Thursday, November 10, 2011


Peanuts are nutritionally a much acclaimed food with high levels of protein, fat, fiber and some micro nutrients. The "war of nuts" between peanut and soybean for market supremacy has given prominence to both these oil seeds though the protein in peanut is always looked down because of low levels of the essential amino acid Lysine present in this oil seed. In contrast peanut oil has much better stability as a cooking oil while soybean oil is more nutritious because of higher content of unsaturated fats. As a food peanut is a main stream component of diets in India and a few other countries. Soybean is invariably called the "cow of the orient" because of the popularity of soy milk among people in South East Asia. With relatively low consumption of animal milk in many Asian countries, soybean milk presents itself as a highly acceptable alternative. Industrially peanut lags behind soybean which is used extensively to manufacture hundreds of products with high consumer acceptability. Meat substitutes made from soybean are relatively cheap and are considered poor man's meat with almost same texture.

Peanut is consumed at the consumer level as snack items and products like roasted, coated and fried peanut snacks are popular in many countries. Confectionery products made from peanuts, called "Chikkis" using Jaggery or sugar are produced in India by thousands of cottage scale units working in the informal sector. Soybean takes a beating on this score as its major use is confined to extraction of oil and using the residue in animal feed formulations. Soybean curd or Toffu is a favored item liked by Asians and is becoming popular like cheese in other countries also. The processing methods are distinctively different with these two crops. While peanut seeds are processed in Expeller presses followed by solvent extraction, soybean, due to its low oil content goes straight for solvent extraction and refining. 

Peanuts hit the headlines recently because of the claims made by some scientific groups that it is rich in a rare phytochemical Resveratrol with supposed credentials for achieving longevity. It was a news because a major source of Resveratrol was red wine about which lot has been written. While Red wine contains this chemical in the range of 0.2 to 12.59 mg per liter, raw Peanut has less than 2 mg per kg. What caught the attention of the world was that the same peanut when boiled increased its Resveratrol level to about 9 mg per kg. However such arithmatic jugglery cannot conceal the fact that while wine can be easily consumed one or two glasses a day, it is unimaginable that one can eat 300 gm of peanut a day to deliver the same quantity. Also not understandable is the loud claims being made about the capability of Resveratrol to prolong life without any human trials so far. At best this phytochemical has been proved to be helpful in keeping at bay diseases like cancers, diabetes etc only in animal experiments. Probably sensationalism and vested commercial interests seem to be floating such claims with practically no scientific basis.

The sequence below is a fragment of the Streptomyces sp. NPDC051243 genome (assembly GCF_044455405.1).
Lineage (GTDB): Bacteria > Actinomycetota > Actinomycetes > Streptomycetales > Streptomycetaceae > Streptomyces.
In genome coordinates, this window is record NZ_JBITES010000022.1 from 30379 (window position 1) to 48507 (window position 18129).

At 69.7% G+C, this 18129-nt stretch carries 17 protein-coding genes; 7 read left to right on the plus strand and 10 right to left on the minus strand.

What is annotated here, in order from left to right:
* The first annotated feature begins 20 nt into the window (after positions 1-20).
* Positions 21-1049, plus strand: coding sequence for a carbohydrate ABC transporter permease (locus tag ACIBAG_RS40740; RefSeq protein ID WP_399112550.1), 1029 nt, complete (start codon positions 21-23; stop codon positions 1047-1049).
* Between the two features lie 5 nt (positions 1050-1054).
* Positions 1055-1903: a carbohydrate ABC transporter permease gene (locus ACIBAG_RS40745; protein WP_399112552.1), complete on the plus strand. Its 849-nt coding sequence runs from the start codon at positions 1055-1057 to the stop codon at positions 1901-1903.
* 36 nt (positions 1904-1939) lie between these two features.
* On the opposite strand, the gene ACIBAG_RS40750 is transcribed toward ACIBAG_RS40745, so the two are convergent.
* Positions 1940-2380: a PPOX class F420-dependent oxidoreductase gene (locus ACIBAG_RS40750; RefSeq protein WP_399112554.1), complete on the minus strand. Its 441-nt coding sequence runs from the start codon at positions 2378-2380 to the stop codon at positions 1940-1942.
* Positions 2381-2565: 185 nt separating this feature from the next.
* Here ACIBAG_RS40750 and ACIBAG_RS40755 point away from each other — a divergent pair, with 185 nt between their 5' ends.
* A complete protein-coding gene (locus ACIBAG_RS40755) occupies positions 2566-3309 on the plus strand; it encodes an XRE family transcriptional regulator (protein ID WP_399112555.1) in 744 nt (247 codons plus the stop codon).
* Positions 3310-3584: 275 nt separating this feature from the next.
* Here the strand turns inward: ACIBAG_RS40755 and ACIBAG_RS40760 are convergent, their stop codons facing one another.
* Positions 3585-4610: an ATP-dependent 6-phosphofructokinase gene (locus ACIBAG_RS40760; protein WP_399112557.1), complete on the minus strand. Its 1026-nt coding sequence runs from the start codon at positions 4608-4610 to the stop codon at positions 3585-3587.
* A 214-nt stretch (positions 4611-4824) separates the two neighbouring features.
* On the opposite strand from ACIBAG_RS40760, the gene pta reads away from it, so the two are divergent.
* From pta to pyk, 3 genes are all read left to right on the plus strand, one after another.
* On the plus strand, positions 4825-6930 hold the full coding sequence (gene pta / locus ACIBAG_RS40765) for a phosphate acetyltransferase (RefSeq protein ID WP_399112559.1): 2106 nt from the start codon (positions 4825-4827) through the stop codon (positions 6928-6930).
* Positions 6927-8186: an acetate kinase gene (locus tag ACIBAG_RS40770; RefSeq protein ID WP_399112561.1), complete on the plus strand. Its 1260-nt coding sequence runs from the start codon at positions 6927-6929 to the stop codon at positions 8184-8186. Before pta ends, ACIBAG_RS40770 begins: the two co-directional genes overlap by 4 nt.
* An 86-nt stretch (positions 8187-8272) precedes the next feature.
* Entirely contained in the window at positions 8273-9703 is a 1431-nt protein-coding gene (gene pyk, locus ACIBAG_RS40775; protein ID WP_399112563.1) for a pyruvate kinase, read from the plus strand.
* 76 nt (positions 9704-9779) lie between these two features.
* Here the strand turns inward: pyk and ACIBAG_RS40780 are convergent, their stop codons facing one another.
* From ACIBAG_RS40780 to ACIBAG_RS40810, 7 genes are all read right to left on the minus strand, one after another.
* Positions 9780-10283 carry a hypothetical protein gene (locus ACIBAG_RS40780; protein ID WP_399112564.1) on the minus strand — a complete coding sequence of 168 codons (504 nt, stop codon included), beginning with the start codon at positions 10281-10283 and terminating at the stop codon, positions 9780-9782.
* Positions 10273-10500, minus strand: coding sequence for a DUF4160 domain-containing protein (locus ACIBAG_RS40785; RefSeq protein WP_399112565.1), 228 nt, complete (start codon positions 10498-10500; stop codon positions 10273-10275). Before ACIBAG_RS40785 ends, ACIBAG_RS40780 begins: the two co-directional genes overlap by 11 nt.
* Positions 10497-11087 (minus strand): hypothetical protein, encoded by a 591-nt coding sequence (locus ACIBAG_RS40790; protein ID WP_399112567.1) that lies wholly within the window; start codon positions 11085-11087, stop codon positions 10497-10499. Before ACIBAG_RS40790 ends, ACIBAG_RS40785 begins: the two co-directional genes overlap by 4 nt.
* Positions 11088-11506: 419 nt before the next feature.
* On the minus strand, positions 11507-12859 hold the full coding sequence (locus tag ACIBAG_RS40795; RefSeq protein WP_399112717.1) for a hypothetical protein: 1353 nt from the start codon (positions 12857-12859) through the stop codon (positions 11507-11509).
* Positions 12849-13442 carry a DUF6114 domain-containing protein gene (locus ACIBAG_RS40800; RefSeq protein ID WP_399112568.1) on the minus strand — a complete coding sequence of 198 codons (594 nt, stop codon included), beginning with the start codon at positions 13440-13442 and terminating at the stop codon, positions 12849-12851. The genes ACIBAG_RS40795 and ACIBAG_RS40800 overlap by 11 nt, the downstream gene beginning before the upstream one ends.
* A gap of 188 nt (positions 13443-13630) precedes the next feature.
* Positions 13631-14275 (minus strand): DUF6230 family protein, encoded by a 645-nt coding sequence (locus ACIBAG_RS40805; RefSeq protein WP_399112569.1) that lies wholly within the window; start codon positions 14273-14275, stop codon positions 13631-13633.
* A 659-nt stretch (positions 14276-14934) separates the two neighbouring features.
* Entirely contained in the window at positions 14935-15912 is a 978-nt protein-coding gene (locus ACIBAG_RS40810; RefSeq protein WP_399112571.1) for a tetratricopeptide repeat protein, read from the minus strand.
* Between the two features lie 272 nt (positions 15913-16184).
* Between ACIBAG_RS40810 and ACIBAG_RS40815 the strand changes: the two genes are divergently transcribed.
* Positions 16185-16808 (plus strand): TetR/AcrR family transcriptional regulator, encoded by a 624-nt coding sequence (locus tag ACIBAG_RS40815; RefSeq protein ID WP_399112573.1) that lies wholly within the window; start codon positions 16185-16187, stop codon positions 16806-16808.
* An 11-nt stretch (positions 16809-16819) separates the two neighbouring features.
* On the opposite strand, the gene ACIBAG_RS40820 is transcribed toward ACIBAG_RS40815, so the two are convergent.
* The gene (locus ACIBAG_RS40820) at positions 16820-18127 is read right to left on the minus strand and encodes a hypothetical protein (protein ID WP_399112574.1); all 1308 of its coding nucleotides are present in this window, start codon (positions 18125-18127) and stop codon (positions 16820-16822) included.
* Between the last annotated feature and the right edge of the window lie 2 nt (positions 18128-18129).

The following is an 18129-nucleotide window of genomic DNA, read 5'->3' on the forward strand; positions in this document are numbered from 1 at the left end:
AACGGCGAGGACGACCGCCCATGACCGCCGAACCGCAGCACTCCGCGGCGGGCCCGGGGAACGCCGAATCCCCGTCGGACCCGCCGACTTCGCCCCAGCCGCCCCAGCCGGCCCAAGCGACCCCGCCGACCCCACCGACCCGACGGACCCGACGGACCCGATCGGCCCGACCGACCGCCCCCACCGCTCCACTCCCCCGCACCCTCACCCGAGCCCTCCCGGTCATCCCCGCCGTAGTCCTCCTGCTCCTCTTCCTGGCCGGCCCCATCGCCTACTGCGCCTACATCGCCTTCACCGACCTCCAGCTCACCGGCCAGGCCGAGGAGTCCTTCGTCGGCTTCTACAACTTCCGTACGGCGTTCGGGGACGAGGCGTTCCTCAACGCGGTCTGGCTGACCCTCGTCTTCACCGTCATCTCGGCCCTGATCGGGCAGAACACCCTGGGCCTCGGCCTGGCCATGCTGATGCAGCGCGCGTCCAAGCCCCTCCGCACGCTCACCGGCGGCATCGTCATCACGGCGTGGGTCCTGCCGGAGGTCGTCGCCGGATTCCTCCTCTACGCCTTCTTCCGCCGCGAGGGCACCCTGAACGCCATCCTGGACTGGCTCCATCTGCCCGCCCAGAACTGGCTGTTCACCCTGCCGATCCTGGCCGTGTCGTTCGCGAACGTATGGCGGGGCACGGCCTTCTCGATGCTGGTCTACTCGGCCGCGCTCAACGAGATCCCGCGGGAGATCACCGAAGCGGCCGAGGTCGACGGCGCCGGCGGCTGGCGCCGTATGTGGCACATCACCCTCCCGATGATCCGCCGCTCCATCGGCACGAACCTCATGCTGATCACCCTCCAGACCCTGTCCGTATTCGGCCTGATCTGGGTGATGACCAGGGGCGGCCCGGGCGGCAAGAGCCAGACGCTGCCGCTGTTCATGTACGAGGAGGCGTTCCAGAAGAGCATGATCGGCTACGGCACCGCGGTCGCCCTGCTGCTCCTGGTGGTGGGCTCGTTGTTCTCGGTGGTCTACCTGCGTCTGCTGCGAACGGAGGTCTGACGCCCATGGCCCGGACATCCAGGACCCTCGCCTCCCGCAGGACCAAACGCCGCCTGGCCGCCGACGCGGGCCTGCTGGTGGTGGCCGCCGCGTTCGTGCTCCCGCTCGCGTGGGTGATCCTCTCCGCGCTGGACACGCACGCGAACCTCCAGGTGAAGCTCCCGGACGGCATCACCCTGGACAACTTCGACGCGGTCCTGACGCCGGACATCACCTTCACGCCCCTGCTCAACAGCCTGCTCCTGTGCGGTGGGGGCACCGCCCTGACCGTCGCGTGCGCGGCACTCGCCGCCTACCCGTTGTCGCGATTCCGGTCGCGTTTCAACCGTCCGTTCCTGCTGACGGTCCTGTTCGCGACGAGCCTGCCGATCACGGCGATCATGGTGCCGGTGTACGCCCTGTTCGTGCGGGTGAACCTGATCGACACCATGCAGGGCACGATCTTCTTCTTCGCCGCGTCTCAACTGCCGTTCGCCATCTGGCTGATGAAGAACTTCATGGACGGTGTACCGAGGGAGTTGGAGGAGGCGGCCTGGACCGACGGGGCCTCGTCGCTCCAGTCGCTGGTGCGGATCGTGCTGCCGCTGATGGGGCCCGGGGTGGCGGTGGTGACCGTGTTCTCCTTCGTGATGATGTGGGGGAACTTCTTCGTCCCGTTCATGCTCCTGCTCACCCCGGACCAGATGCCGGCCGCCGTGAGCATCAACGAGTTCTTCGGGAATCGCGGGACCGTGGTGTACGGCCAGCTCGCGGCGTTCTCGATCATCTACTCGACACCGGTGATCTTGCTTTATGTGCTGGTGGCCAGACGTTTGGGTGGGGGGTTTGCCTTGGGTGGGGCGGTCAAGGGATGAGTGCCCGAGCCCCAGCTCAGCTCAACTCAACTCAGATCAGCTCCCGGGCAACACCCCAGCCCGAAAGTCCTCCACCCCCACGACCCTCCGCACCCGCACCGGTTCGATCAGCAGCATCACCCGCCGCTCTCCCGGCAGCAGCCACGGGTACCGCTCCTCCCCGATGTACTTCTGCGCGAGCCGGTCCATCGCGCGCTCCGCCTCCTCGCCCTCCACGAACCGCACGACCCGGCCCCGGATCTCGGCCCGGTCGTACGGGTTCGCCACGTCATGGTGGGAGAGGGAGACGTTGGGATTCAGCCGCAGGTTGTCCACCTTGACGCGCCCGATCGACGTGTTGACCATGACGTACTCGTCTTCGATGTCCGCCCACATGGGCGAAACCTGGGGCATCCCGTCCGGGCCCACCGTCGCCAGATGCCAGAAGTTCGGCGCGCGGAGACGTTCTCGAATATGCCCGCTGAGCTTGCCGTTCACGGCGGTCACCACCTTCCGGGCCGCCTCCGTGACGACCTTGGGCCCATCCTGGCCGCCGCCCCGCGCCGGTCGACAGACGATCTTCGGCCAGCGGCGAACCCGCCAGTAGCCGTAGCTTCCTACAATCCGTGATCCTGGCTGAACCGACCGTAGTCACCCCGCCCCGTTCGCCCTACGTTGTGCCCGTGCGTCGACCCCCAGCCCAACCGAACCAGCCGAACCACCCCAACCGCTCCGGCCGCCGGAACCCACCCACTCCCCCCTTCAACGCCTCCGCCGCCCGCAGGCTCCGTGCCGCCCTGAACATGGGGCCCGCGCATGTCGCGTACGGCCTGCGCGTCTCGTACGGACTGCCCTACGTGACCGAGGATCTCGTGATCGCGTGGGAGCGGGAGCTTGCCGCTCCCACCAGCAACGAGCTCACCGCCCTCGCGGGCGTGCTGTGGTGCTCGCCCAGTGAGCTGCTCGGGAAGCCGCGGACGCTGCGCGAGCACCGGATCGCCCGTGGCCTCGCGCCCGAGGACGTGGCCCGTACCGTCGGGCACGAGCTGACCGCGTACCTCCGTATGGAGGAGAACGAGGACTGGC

It is true that nature has equipped many plants with toxic chemicals for fighting against pathogens and  other marauders and Resveratrol present mostly in the skin of fruits like Red grapes is a proven fighter against bacteria and fungi. Interestingly, during wine production the pomace, rich in Resveratrol is discarded and only a small portion of this chemical is passed on to the juice. Therefore it makes more sense to eat fresh grapes or drink crushed grape juice than the wine to get full benefit of the fruit's Resveratrol content. Is it not a commercial ploy by the wine industry to tout about the ability of wine to prolong life? Same appears to be true in the case of peanuts also as consumption of this oil seed directly as food is limited and a major portion goes for recovery of edible oil leaving the residue for feeding cattle. Whether Resveratrol is more concentrated in the pressed residue or in the oil fraction is some what not clear but refined peanut oil
definitely cannot be a source because of the severe refining process the raw oil has to go through under which Resveratrol cannot be expected to be stable.

Another side of Resveratrol story is still more fascinating. It concerns about its solubility, biological absorption and metabolism. Being practically insoluble in water delivery of Resveratrol to the cells is fraught with many uncertainties. Buccal delivery (by chewing in the mouth) is supposed to be some what better and based on this finding by some scientists, chewing gum formulations containing Resveratrol are already in some markets. Oral ingestion is supposed to be very inefficient with not even 5% of the administered quantity ending up in the blood stream. Both small intestine and liver are known to conjugate Resveratrol into glucuronate and sulfonate, both inactive in any way. Synthetic versions and bio-technologically made products are available but due to uncertainty about the real effect of Resveratrol in human body, no approved drug formulations have been marketed though some major drug companies are reported to be investing in this area with the hope of coming out with a successful product eventually. If they succeed humanity may have an effective drug that can counteract many diseases including cancers, severe inflammation, diabetes and cardiovascular aberrations. 


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